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The IFISA (P2P ISA) Guide

We have nagged the taxman’s notoriously tight-lipped officials, and chased down accountants, IFISA providers and even 4thWay’s own skilled experts to give you answers to all your IFISA questions, as well questions you never thought to ask. Here goes: What is an IFISA? An IFISA allows you to lend up to £20,000 per tax year (which… Read more

P2P Pensions Guide

Most people benefit from automatic tax breaks on peer-to-peer lending as explained in our guide: How Is Peer-to-Peer Lending Taxed? However, not everyone does, which can make lending through a pension attractive. And there are other advantages to lending in a pension. There are also cons though, so here’s everything you need to know: The main benefits of… Read more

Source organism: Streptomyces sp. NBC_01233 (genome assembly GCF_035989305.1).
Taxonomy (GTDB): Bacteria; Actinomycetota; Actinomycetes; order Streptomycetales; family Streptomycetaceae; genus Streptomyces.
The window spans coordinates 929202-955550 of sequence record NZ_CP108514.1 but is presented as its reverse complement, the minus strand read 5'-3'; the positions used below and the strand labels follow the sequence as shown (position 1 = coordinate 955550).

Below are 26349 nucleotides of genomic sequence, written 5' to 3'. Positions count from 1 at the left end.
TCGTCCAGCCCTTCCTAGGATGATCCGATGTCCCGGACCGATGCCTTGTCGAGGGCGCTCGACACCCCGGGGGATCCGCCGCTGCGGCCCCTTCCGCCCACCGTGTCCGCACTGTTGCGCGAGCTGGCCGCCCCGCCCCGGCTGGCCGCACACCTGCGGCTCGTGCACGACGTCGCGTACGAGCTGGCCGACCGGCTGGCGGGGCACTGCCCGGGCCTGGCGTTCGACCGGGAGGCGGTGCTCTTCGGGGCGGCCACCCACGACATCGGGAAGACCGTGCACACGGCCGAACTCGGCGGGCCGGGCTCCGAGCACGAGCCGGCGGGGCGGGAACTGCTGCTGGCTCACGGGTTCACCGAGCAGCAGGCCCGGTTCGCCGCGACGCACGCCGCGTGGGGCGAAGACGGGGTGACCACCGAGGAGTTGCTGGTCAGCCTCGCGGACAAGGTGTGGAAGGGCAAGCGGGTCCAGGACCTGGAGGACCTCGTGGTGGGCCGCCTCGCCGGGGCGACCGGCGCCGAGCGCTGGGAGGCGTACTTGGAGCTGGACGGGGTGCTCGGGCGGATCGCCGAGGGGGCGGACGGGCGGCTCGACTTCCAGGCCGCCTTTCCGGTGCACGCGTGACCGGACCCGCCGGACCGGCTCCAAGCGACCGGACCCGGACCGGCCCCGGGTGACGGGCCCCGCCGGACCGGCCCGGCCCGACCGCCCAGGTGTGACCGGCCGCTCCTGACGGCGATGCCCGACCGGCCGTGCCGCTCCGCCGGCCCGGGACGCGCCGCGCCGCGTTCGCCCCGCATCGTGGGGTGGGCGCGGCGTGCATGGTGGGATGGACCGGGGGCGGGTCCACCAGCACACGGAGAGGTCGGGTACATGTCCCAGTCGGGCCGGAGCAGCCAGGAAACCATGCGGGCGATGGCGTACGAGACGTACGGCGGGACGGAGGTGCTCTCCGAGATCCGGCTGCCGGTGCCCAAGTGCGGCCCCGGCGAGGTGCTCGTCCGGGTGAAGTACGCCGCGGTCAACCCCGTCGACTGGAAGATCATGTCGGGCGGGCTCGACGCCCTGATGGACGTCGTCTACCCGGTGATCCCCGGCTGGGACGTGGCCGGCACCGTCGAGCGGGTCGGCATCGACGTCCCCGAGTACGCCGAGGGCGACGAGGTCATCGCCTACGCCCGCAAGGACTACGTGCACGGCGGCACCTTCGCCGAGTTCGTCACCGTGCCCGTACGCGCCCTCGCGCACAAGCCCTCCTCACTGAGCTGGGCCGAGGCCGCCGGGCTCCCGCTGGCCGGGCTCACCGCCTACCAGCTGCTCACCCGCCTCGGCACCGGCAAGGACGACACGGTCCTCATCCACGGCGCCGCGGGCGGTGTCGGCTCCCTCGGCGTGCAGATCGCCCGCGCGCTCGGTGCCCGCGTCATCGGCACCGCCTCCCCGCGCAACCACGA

P2P Lending And IFISA Cashback Deals Available Now

A P2P lending site should convincingly pass a lot of tests before you trust it with your money. Getting a cheap cashback bribe with your ordinary peer-to-peer lending accounts or your IFISAs is usually way, way down at the bottom of that checklist. You want to assess the risks first and the interest rate compared to… Read more

Proplend: Now You Can Auto-Lend On 50% LTV Property Loans

Proplend has launched an auto-lend feature for its “tranche A” property loans, whether you lend through its regular account or its IFISA. Proplend’s tranche A loans, which have the highest, +++ Rating from 4thWay, are for a maximum of 50% of the property’s valuation. Many loans are against properties are earning income for the borrowers by… Read more

Abundance: A £4 Million Lesson In The Risks Of Green-Energy Loans